In China’s eSport schools, students learn it pays to play
Most teachers would not be impressed to discover a student playing video games in their class. But at a school in eastern China, it is mandatory, part of a drive to train eSport champions and tap into the booming industry.
“Dammit, I’m dead!” exclaims one student at the Lanxiang Technical School in eastern Jinan province as dozens of his classmates who are still in the game continue to furiously bash their keyboards.
Once associated with teenagers stuck in their bedrooms, eSports — where players square off in lucrative video game tournaments — are growing fast.
Chinese internet research company iResearch estimates 260 million people are already playing eSport games or watching competitions in the country, with the biggest bouts playing out to thousands of spectators in stadiums and many more online.
The growth shows no signs of slowing. Market research firm Newzoo estimates that the eSport industry will be worth $906 million (almost P47 billion) in global revenues in 2018, a 38.2 percent increase from last year. China alone will account for 18 percent.
Gaming has become a team sport at 910 universities across the Asian country, but there is also an increase in educational establishments, such as Lanxiang Technical, actively teaching the skills needed for eSports success.
Around 50 students signed up for its inaugural eSports course, which launched in September.
“At first, many parents thought it was just about playing video games,” school director Rong Lanxiang, told AFP. “In fact, it’s not the case, eSport is developing to a very high degree and it’s become an economic growth driver.”
League of Legends
At the school in Jinan, students focus on improving their skills in some of the most popular eSport games.
League of Legends, one of the world’s most played games, is a strategy driven bout where players fight each other in a digital arena.
First person shooters like Overwatch, Counter Strike and the hugely popular newcomer PlayerUnknown’s Battlegrounds, are also key parts of this unusual syllabus.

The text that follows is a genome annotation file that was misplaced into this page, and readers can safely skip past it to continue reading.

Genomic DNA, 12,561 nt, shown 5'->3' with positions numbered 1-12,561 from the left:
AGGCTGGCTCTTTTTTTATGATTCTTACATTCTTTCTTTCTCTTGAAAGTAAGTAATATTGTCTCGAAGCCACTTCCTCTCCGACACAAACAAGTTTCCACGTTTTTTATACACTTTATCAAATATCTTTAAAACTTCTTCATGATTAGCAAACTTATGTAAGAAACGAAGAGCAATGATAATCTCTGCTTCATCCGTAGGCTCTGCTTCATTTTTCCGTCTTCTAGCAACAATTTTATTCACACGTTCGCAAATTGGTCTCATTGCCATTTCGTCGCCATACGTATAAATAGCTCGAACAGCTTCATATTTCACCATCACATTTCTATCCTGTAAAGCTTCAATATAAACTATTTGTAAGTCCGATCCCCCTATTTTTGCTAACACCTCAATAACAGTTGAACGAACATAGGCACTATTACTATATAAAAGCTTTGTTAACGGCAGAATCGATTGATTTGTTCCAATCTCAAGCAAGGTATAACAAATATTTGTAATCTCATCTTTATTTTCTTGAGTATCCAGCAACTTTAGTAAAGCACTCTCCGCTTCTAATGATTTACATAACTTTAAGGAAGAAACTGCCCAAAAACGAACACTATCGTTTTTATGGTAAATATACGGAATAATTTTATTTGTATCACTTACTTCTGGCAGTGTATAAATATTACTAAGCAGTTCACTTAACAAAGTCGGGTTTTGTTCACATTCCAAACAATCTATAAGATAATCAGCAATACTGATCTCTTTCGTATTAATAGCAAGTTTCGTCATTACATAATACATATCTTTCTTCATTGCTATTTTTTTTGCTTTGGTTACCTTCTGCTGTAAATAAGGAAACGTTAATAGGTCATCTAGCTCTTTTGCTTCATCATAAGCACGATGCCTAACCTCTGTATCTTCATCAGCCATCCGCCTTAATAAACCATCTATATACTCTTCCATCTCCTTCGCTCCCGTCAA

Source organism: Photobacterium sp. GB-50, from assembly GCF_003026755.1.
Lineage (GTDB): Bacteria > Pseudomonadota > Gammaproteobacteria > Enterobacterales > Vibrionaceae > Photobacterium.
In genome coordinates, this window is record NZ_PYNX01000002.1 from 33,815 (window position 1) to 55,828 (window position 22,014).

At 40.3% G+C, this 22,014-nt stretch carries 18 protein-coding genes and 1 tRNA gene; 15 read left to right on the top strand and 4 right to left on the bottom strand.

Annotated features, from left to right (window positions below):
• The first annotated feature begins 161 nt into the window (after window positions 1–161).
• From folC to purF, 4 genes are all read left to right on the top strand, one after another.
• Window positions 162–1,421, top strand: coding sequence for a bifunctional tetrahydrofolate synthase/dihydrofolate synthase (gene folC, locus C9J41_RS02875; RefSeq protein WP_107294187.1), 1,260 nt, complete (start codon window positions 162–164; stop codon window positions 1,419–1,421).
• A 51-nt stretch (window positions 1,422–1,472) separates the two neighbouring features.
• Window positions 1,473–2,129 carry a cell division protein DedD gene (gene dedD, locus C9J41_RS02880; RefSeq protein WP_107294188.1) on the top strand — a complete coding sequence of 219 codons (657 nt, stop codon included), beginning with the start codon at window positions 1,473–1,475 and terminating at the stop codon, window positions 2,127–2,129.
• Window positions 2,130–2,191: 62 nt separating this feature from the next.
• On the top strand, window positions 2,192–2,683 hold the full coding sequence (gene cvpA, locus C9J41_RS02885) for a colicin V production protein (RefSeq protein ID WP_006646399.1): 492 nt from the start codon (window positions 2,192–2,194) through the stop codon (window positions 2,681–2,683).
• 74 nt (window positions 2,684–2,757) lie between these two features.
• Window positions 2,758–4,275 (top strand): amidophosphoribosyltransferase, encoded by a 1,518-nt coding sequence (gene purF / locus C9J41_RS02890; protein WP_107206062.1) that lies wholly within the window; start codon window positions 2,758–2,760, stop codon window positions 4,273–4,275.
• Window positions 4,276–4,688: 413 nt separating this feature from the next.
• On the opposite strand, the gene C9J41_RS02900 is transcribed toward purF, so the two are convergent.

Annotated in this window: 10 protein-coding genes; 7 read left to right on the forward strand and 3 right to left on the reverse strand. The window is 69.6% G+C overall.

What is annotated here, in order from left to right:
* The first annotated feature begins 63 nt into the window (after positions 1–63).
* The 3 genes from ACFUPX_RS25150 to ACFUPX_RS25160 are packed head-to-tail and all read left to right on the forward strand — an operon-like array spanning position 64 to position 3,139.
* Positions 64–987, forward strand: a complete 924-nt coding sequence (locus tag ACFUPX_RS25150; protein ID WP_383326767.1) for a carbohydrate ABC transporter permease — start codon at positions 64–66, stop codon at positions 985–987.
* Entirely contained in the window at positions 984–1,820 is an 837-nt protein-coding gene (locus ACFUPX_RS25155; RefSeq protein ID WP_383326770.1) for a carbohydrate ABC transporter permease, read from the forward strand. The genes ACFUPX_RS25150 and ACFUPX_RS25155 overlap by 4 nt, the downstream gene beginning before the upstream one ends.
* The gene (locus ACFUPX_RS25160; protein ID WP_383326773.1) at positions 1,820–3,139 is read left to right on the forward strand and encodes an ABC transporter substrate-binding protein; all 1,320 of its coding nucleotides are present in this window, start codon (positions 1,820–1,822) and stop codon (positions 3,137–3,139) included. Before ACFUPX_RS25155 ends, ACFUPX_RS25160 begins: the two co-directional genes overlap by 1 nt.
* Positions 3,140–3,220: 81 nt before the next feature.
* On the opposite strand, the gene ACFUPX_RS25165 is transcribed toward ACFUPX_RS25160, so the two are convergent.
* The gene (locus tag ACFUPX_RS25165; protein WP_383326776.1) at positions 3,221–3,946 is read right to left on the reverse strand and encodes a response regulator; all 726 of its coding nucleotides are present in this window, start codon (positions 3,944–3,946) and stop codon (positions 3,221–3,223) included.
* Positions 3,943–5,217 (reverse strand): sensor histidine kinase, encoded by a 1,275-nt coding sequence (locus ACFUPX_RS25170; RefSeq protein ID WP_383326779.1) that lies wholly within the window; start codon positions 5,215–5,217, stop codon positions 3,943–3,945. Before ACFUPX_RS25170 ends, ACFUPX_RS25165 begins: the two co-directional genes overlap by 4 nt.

“This was a hobby for me, I was really into playing video games, and it’s a new industry, I think there are good prospects in it,” says Teng Xin, who says he racks up at least 20 hours game time a week.
At 22, the student fears he may be too old to be a professional eSportsman, but feels he could be a coach.
His eSports course lasts a full three years. During the first year, the classes are 50 percent gaming and 50 percent theory lessons on succeeding within the industry.
After the first year, the students are divided up. The best gamers focus on becoming professional players while the others are taught accompanying skills including event organization, promotion or coaching.
Song Jinze, a shy 16-year-old, says he wants to become a presenter.
Big tournaments attract huge online audiences and, just like any boxing or football match, a good presenter is a key part of the experience.
It’s not a career path his parents were happy with but he was able to persuade them of his prospects.
He says: “When I showed how much I love this and that I would persist with it, my dad agreed to let me come here to learn.”
The annual school tuition fees are around 13,000 yuan ($2,050 or P106,000), a fairly reasonable price for tuition in China. The most talented players who become part of the school team are exempt from paying.
Lanxiang Technical has its sights set on tutoring up to 1,000 eSport students.
It is all a far cry from the situation less than a decade ago when the government was so concerned about youths spending excessive time on the internet it listed web addiction as a clinical disorder and drafted legislation to limit online time.
Today, China is a key eSport market. In November, more than 40,000 fans flocked to Beijing’s Bird’s Nest Olympic stadium to watch the final of the world championships for League of Legends.
ESports are to be included as a medal sport for the first time at the 2022 Asian Games in Hangzhou and proponents are pushing for Olympic status.
The eSports industry already employs some 50,000 people in China, according to local data firm CNG, but they estimate the demand is there to employ a further 260,000 across the country.
Alongside Lanxiang Technical, at least two other universities have opened up eSport courses. Overseas, Britain’s Staffordshire University plans to launch a three year course next September. Universities in Finland and Moscow already offer such courses, while there is an eSport Academy in Nantes, France.
“In the future, eSports will be present in every family and it’ll be more popular than basketball and football,” predicts Teng Xin.
He adds, “To practice traditional sports, you have to go outside and have space. But you just need a computer to practice eSports at home.” JB